And the Spirit and the bride say, Come. And he that heareth, let him say, Come. He who testifieth these things saith, Yea: I come quickly, Amen: come, Lord Jesus. Revelation 22:17a, 20
The Old Testament believers prayed constantly for the coming of the Messiah. This was natural. All the promises given them were related to the coming of the Messiah. He alone would be able to rescue Israel. But it seems to be much more difficult to pray for Christ’s second coming. The second coming will be preceded by great difficulties! When we pray for Christ’s return are we then not also praying for him to loose the powers of evil?
We have a very clear answer to the question whether or not we should pray for the return of our Lord in the last chapter of the Bible. In the visions recorded in the book of Revelation John has seen aU the evils which come upon the church in the last days. Yet, he counsels the believers to pray for the coming of Christ. Rather, he counsels them to pray thus because of these evils. When the difficulties come which are included in the signs of the times, the believers will become very anxious for the return of Christ. As long as they are unmolested the danger exists that they will feel themselves quite at home in the world. When persecutions arise, it will become very clear to them that this world is not their home.
When the revelation has been completed wherein the victory of the Christ has been pictured, the Spirit and the bride say, “Come.” Grievous things are shown the Apostle in the book of Revelation. He sees all the forces of evil loosed against Christ and his people. Yet, the Christ is the ultimate Victor. Though the afflictions to come upon believers are pictured more vividly here than in any other part of Scripture, the Christ is also revealed here more gloriously than anywhere else. One glimpse of the glorious Christ is enough to cause the Apostle to fall down as one dead. One glimpse is also enough to cause him to pray ceaselessly, Come, Lord Jesus! The Spirit dwells within the church, the bride. The Spirit prays for and in the church. Though the church may be so sorely afflicted that she is scarcely able to pray, the Spirit will still pray for her. That Spirit always prays for the return of Christ. The true bride also prays for this. She must be united to her Groom. So only can she be the bride. So the true church prays. So must also each individual believer pray.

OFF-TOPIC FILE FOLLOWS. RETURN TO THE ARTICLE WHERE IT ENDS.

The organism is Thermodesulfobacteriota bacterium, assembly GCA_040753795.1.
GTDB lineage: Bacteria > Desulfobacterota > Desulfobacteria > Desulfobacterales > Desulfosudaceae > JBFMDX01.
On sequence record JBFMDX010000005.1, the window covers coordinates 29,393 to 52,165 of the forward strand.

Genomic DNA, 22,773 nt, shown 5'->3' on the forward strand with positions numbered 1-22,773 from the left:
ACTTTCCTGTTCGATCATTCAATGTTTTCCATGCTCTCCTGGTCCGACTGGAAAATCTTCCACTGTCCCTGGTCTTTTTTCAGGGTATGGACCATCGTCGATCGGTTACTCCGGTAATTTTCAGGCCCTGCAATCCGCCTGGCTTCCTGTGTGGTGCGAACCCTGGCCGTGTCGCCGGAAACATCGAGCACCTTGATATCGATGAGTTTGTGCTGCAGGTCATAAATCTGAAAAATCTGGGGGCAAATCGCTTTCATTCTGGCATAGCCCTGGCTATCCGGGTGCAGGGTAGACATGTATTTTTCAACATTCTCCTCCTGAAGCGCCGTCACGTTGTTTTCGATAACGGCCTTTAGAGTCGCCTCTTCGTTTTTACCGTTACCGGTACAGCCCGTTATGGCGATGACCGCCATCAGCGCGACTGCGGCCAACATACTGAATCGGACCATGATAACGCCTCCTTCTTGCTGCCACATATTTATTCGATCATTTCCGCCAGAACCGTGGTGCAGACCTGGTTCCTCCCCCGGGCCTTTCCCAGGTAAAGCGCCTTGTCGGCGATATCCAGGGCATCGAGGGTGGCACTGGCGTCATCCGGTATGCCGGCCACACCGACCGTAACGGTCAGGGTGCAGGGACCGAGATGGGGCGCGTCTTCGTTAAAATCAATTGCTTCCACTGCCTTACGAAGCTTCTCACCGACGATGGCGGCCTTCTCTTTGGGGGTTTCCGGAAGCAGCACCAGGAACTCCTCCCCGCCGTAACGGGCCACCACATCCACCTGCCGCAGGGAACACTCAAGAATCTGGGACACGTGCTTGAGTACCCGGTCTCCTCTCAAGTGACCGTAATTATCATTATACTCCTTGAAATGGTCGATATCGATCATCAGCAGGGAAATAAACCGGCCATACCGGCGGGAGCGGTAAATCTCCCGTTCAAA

This prayer will be answered. The church will have to wait for her Lord. When will he come? No one knows. However, he comforts her with the words that he is coming quickly. Of course, one day is with him as a thousand years and a thousand years are as one day. But, his coming will not be delayed. No one will be able to stop or delay his coming. Believers may become weary as they wait for the promises of God to be fulfilled, but the Lord is not slack concerning his promise (2 Peter 3:9). He who has promised it will also do it.
John expresses his own longing for the return of Christ: “Come, Lord Jesus.” That is the expression of the believing heart—the expression of him who has seen the Lord. With his coming redemption will be complete. Sin will be done away. Beholding the Christ eternally is the blessing that awaits us. Grievous times will come, but these are not worthy to be compared to the glory which awaits us.
The New Testament church has seen what Christ has done when he came the first time. He who has tasted of the salvation which the Lord came to bring can scarcely wait until he returns.
1. Does the present day church long sufficiently for the return of Christ? If not, why not? During which times has this longing been the greatest?
2. Is there also a danger in emphasizing the return of Christ too much? Why? Are there groups which do this?
3. Should the fulfillment of the signs of the times make us rejoice? Explain.